Intercultural encounters in Valencia, November 2011

I participated in Intercultural Competence training during my staff exchange week in Valencia.  Vigorous discussions enhanced the participants’ intercultural competence.

Jeanine GregersenHermans, Maastricht University, Netherlands,  gave a lecture about the stages of Intercultural Development Continuum:

Denial. Being comfortable with the familiar. Not anxious to complicate life with “cultural differences”. Not noticing much cultural difference around you. Maintaining separation from others who are different.

Polarization: Defense. A strong commitment to one’s own thoughts and feelings about culture and cultural difference. Aware of other cultures around you, but with a relatively incomplete understanding of them and probably fairly strong negative feelings or stereotypes about some of them. This may lead to some distrust of, and a tendency to be judgmental about, cultural behavior or ideas that differ from one’s own.

Polarization: Reversal is the opposite of Defense. The person feels that some other culture is better and tends to exhibit distrust of, and be judgmental of, their own culture.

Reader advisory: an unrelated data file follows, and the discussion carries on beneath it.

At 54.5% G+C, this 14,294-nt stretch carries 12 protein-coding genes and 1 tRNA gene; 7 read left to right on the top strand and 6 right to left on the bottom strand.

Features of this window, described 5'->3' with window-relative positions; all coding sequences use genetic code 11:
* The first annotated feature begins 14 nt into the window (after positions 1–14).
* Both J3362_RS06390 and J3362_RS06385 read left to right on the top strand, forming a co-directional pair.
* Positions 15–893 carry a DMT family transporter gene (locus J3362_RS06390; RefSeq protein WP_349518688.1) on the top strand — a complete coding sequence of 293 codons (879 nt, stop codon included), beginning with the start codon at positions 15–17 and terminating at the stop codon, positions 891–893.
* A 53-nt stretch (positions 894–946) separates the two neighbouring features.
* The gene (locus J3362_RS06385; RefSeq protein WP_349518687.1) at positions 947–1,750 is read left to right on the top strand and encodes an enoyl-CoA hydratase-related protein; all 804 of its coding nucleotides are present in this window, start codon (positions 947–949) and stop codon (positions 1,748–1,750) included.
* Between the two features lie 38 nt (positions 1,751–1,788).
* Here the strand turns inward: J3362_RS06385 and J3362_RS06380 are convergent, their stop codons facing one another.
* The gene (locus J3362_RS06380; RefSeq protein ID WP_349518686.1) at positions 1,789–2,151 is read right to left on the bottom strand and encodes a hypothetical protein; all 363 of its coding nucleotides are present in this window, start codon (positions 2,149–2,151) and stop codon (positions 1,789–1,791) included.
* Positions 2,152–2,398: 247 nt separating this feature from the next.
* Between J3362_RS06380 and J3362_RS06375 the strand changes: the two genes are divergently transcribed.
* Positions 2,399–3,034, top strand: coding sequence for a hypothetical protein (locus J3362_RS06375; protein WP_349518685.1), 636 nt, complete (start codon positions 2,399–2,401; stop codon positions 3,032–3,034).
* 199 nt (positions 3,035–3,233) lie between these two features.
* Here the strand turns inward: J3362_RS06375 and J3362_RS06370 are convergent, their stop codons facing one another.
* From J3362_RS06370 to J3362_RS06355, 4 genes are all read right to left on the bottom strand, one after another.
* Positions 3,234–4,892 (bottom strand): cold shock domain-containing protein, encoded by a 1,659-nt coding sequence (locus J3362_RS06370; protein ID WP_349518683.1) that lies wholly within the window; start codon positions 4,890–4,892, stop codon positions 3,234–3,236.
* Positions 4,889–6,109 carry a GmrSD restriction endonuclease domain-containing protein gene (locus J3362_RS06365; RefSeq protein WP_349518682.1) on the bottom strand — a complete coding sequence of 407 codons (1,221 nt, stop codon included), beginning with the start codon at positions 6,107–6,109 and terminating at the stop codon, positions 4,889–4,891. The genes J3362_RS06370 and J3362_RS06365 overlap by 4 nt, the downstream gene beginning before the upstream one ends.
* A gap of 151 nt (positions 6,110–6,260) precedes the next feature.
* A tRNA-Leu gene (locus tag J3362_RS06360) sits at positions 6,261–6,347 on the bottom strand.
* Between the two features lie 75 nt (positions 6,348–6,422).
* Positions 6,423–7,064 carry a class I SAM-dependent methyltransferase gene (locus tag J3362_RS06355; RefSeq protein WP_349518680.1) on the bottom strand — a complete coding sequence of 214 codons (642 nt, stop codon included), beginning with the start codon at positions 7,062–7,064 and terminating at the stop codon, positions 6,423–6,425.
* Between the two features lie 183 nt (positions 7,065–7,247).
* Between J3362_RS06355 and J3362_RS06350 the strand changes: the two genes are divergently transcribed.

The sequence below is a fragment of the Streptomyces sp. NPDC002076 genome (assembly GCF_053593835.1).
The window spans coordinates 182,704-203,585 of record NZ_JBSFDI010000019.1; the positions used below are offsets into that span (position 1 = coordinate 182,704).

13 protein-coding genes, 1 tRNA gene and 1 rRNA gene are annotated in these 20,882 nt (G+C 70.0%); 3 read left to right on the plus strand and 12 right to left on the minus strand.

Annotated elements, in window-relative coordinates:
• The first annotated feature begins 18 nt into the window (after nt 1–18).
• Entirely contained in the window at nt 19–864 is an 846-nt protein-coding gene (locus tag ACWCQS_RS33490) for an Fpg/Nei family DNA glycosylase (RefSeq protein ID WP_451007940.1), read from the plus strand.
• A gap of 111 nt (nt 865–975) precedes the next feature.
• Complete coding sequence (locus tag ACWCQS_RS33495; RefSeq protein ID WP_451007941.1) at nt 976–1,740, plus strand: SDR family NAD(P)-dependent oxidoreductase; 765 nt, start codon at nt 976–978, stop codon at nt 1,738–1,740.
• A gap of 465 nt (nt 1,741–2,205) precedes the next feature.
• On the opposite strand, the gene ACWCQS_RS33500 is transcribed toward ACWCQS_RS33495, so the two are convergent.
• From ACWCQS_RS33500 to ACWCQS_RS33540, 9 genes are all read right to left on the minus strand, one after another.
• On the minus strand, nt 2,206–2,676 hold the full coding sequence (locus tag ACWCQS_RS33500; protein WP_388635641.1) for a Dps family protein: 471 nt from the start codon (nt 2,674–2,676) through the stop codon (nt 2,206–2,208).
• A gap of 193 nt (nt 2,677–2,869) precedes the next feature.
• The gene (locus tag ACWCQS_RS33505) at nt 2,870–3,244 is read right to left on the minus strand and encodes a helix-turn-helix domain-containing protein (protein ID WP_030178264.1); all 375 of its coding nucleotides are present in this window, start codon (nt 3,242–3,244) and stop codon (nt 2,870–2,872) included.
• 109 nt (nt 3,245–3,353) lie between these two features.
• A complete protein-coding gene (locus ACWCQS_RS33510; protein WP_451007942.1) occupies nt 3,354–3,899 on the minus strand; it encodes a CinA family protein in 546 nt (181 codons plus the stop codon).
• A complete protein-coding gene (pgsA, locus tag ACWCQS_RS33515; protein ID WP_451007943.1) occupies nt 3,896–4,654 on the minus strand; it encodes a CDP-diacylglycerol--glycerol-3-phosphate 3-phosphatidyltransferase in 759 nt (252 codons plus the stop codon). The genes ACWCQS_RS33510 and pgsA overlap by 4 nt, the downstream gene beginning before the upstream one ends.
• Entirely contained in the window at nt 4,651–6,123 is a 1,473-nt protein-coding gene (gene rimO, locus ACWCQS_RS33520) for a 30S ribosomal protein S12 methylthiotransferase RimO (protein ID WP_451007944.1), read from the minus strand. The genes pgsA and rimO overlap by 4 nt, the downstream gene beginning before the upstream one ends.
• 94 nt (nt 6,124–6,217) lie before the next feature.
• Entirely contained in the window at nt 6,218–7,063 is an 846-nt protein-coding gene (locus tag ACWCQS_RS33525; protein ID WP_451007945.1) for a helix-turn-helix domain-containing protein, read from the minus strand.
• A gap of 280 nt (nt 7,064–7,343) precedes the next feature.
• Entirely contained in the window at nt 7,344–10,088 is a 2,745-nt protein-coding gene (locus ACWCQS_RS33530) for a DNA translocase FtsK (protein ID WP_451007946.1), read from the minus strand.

Minimization. Aware that other cultures exist all around you, with some knowledge about differences in customs and celebrations. Not putting down other cultures. People from other cultures are pretty much like you, under the surface. Treating other people as you would like to be treated. A tendency to assume you understand the situation the same as a person from another culture.

Acceptance. Aware of your own culture(s). See your own culture as just one of many ways of experiencing the world. Understanding that people from other cultures are as complex as yourself. Their ideas, feelings, and behavior may seem unusual, but you realize that their experience is just as rich as your own. Being curious about other cultures. Seeking opportunities to learn more about them.

Adaptation. Recognizing the value of having more than one cultural perspective available to you. Able to “take the perspective” of another culture to understand or evaluate situations in either your own or another culture. Able to intentionally change your culturally based behavior to act in culturally appropriate ways outside your own culture.

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